- Read Your Local Ordinance. Remember, you can’t get your state license until you obtain your local permit. Your local cannabis ordinance will list the criteria you’ll need to meet to get a license. You’ll likely need a security plan, a business plan, an odor mitigation plan, and a community relations plan. Some local ordinances have hours of operation requirements that are stricter than the state’s regulations so make sure your application abides by your local rules. It’s essential that the business, operating, and security plans you submit align with your local ordinance. I also highly recommend that you attend all of the cannabis ordinance public hearings in your local jurisdiction to familiarize yourself with the decision makers and any community concerns.
- Make Sure Your Location Is Properly Zoned For The Activity. This coincides closely with familiarizing yourself with your local cannabis ordinance. You’ve got to make sure that your business is located in a district zoned for your cannabis activity and satisfies state and local setback requirements. If you’re leasing the property make sure the lease properly lists all of your cannabis operations as a permitted use.
- Prepare Standard Operating Procedures And Train Your Employees To Follow Them. Prepare SOPs for every part of your operation. If you don’t know where to start, begin with your local and state applications. Every plan or action item that was listed in your applications should have a corresponding SOP.
- Conduct Financial, Security, And Inventory Audits. Not only is important to have SOPs but you need to make sure your business is following them. Let me be brutally honest here: At some point, something is going to go wrong. If that mistake brings a regulator to your door, you’ll want to show them that mistake was an anomaly and not due to poor business practices. Conducting audits and following SOPs will go a long way in mitigating potential penalties. For more on the importance of audits, see here.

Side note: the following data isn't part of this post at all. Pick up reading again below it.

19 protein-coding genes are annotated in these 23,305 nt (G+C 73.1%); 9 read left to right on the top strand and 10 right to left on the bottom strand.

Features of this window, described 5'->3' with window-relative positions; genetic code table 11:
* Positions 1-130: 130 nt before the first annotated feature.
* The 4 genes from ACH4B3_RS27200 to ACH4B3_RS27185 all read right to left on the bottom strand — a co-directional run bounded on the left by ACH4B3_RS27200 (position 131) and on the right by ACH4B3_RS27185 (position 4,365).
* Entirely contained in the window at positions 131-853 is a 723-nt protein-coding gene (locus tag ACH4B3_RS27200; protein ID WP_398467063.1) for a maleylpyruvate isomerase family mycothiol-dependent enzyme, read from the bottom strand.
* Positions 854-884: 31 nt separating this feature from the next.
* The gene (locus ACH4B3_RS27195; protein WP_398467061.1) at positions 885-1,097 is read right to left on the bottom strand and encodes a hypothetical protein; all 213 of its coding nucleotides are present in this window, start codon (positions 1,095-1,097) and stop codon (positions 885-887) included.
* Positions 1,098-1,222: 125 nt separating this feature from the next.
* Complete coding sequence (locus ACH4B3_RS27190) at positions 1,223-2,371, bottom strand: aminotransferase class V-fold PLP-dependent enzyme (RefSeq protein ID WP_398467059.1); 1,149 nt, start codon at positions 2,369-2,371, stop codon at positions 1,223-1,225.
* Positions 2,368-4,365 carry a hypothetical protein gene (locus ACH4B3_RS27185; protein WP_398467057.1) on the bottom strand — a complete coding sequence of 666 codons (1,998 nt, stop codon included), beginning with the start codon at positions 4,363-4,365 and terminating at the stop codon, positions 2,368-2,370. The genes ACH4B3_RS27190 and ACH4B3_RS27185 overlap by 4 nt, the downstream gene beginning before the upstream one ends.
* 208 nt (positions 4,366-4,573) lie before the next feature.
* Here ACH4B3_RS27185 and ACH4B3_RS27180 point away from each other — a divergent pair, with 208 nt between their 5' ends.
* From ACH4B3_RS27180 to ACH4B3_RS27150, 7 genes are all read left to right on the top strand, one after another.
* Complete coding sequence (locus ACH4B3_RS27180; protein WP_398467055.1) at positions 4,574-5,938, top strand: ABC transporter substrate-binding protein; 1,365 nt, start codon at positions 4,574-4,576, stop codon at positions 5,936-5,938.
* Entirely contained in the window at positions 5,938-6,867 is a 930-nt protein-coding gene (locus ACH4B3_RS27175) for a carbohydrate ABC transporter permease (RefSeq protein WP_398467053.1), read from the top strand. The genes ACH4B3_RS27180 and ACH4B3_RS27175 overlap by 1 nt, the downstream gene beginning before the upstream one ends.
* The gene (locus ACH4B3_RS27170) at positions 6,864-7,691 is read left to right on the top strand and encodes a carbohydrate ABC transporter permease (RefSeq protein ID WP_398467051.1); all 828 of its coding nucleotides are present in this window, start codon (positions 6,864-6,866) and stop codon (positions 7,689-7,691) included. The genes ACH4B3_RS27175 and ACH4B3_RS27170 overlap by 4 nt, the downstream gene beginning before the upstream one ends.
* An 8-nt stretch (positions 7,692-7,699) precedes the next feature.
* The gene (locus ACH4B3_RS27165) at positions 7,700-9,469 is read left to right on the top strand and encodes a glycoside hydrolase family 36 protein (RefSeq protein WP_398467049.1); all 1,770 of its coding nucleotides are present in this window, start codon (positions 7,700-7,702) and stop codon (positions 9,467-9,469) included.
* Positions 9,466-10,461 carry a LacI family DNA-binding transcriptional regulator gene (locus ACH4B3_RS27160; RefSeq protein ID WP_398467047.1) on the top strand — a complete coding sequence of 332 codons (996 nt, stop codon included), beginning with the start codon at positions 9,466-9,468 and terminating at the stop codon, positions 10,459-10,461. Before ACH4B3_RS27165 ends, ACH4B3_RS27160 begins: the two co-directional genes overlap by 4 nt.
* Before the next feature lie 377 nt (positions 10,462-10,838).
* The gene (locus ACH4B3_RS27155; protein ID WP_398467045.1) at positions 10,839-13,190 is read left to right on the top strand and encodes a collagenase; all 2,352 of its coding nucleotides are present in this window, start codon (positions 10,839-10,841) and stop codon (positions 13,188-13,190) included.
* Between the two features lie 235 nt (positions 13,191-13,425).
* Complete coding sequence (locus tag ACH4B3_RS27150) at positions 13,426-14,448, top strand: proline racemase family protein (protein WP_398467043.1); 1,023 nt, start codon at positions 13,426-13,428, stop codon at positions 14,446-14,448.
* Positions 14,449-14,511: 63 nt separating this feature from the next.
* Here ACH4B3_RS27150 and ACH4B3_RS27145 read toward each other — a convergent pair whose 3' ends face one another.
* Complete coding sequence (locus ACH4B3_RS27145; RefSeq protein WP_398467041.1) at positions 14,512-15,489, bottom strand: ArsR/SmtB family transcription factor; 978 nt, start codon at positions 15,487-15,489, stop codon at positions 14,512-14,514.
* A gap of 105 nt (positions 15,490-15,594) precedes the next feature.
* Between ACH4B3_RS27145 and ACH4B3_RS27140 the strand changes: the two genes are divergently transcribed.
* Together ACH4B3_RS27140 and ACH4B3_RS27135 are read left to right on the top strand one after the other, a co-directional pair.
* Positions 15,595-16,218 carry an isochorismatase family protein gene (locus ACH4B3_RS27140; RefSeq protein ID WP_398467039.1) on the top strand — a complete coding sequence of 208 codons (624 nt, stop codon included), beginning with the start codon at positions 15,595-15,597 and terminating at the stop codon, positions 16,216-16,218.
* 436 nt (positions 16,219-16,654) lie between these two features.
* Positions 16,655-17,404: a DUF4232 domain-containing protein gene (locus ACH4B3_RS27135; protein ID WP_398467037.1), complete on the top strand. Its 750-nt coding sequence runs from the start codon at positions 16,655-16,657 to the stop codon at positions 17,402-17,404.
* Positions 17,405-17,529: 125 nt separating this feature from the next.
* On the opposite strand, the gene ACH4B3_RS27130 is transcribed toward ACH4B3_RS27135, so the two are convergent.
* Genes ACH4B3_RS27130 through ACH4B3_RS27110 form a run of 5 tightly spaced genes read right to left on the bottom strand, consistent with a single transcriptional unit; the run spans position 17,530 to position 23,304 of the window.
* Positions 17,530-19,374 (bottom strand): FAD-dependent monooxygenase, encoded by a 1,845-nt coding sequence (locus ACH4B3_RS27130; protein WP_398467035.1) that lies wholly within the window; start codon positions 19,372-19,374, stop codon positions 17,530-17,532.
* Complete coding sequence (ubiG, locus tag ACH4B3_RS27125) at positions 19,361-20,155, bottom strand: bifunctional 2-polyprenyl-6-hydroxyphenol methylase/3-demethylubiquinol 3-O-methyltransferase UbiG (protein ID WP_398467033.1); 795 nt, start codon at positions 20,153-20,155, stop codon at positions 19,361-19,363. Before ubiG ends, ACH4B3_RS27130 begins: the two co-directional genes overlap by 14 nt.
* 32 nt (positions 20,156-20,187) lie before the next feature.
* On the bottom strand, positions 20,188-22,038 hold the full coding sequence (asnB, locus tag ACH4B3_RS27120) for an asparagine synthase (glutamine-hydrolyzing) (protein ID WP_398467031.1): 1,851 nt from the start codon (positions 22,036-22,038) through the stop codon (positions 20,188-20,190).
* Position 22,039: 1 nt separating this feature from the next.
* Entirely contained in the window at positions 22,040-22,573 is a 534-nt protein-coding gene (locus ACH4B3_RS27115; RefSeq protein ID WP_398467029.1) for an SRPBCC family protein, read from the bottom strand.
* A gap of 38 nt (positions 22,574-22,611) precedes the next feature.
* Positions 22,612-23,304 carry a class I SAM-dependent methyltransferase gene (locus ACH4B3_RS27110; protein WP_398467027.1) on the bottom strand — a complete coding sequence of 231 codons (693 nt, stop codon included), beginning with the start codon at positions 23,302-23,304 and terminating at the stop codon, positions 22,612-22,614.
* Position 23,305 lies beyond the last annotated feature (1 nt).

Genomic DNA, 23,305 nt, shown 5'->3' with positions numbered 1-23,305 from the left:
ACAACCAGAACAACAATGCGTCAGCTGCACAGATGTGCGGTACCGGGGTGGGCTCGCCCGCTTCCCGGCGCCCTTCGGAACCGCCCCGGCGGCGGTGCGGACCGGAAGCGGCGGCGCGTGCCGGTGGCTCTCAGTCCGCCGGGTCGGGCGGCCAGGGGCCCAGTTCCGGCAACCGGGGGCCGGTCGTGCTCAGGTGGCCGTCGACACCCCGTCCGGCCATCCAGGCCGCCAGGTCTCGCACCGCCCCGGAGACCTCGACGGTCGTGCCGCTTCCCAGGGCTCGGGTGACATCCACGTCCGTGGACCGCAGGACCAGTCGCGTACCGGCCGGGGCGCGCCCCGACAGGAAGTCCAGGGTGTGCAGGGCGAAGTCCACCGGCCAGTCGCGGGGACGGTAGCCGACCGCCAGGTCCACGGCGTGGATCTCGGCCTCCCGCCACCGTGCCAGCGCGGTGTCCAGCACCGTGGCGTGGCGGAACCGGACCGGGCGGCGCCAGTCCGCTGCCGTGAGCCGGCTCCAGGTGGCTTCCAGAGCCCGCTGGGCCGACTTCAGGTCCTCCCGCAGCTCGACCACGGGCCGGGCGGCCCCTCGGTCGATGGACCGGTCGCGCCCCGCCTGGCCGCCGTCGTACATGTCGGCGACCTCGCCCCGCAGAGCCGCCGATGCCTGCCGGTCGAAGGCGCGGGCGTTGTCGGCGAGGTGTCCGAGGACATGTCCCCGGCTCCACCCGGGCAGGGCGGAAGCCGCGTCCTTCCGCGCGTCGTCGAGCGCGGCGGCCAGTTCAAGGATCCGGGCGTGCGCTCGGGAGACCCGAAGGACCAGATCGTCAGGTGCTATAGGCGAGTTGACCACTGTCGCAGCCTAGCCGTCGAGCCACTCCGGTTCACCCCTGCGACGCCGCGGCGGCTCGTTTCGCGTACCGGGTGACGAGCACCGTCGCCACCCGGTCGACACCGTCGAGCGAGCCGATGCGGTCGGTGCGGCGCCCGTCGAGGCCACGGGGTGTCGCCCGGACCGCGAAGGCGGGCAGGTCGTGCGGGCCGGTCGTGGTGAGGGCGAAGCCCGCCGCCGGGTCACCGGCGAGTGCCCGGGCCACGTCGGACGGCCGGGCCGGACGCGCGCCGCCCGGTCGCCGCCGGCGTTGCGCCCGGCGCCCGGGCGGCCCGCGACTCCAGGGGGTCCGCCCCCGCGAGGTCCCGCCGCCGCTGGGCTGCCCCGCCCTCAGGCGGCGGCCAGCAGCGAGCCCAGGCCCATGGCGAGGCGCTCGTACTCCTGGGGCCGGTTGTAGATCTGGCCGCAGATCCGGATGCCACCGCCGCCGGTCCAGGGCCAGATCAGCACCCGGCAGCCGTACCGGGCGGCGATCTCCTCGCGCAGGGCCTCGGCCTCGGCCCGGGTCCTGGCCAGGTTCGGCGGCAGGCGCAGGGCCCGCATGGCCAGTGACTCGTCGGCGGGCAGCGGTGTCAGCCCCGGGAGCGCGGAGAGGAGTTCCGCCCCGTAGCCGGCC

- Compliance With Securities Regulations. Will you need to raise funds from investors? If so, you’ll need to consult with your attorney to determine whether the investment constitutes a security and if so, whether a securities exemption is applicable or not. For more on securities compliance, see here.
- Review The Representations, Warranties, And Indemnity Provisions In Your Contracts. When’s the last time you looked over any of your contracts? Make sure the other contracting party has obtained the necessary licenses, represents that they’re in compliance with all regulations, and will indemnify you if they’re negligent or otherwise deviate from their representations and warranties.
- Have a Compliance Team. Depending on the size of your cannabis business, compliance should not be a one-person operation. Your business will benefit from having a compliance team. Not only is this important for regulatory reasons but having a compliance team will allow you to identify inefficiencies and irregularities in your operation and correct them. Make sure your compliance team or compliance officer meets regularly with your employees as improved communication will also improve profits.
The bottom line is that compliance is necessary for cannabis businesses and should be given the appropriate attention. Compliance isn’t a four-letter word, nor should it be treated like one. A robust compliance protocol will lead to a standardized and reliable cannabis product, and if a purchaser down the supply chain (and ultimately the consumer) can rely on your product to meet the same standard every time, you will differentiate yourself in a competitive marketplace. Life might be like a box of chocolates but you shouldn’t have to guess when it comes to compliance and your product.